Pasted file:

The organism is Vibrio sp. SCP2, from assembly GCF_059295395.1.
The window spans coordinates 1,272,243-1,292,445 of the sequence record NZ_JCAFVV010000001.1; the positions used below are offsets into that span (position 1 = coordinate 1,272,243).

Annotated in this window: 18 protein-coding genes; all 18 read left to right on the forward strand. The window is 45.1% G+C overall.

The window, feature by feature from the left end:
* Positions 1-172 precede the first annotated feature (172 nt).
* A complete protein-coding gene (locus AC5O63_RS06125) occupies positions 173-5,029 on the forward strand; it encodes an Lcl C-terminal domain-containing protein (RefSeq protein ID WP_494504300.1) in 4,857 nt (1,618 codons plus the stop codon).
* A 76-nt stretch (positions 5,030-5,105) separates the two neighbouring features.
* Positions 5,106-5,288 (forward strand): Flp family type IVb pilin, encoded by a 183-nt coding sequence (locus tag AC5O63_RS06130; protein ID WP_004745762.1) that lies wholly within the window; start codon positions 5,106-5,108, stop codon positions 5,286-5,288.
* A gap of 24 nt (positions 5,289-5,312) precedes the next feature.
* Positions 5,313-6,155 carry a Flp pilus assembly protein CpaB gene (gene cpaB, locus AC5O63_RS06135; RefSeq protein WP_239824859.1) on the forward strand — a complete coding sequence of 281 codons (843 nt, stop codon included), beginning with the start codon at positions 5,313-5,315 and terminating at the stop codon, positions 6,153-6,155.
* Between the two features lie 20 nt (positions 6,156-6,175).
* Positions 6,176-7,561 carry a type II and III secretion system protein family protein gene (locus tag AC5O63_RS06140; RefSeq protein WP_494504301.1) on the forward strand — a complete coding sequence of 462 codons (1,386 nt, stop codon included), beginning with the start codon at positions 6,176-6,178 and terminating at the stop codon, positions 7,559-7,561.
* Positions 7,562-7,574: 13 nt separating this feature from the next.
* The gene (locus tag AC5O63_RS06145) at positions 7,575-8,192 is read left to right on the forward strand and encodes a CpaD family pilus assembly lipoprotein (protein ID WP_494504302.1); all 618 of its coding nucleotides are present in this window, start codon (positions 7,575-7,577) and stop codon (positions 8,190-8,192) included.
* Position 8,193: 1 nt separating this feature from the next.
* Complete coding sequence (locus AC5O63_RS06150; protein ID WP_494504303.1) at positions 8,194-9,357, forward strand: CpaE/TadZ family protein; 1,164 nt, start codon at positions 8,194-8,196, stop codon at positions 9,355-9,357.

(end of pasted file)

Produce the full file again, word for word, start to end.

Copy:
The organism is Vibrio sp. SCP2, from assembly GCF_059295395.1.
The window spans coordinates 1,272,243-1,292,445 of the sequence record NZ_JCAFVV010000001.1; the positions used below are offsets into that span (position 1 = coordinate 1,272,243).

Annotated in this window: 18 protein-coding genes; all 18 read left to right on the forward strand. The window is 45.1% G+C overall.

The window, feature by feature from the left end:
* Positions 1-172 precede the first annotated feature (172 nt).
* A complete protein-coding gene (locus AC5O63_RS06125) occupies positions 173-5,029 on the forward strand; it encodes an Lcl C-terminal domain-containing protein (RefSeq protein ID WP_494504300.1) in 4,857 nt (1,618 codons plus the stop codon).
* A 76-nt stretch (positions 5,030-5,105) separates the two neighbouring features.
* Positions 5,106-5,288 (forward strand): Flp family type IVb pilin, encoded by a 183-nt coding sequence (locus tag AC5O63_RS06130; protein ID WP_004745762.1) that lies wholly within the window; start codon positions 5,106-5,108, stop codon positions 5,286-5,288.
* A gap of 24 nt (positions 5,289-5,312) precedes the next feature.
* Positions 5,313-6,155 carry a Flp pilus assembly protein CpaB gene (gene cpaB, locus AC5O63_RS06135; RefSeq protein WP_239824859.1) on the forward strand — a complete coding sequence of 281 codons (843 nt, stop codon included), beginning with the start codon at positions 5,313-5,315 and terminating at the stop codon, positions 6,153-6,155.
* Between the two features lie 20 nt (positions 6,156-6,175).
* Positions 6,176-7,561 carry a type II and III secretion system protein family protein gene (locus tag AC5O63_RS06140; RefSeq protein WP_494504301.1) on the forward strand — a complete coding sequence of 462 codons (1,386 nt, stop codon included), beginning with the start codon at positions 6,176-6,178 and terminating at the stop codon, positions 7,559-7,561.
* Positions 7,562-7,574: 13 nt separating this feature from the next.
* The gene (locus tag AC5O63_RS06145) at positions 7,575-8,192 is read left to right on the forward strand and encodes a CpaD family pilus assembly lipoprotein (protein ID WP_494504302.1); all 618 of its coding nucleotides are present in this window, start codon (positions 7,575-7,577) and stop codon (positions 8,190-8,192) included.
* Position 8,193: 1 nt separating this feature from the next.
* Complete coding sequence (locus AC5O63_RS06150; protein ID WP_494504303.1) at positions 8,194-9,357, forward strand: CpaE/TadZ family protein; 1,164 nt, start codon at positions 8,194-8,196, stop codon at positions 9,355-9,357.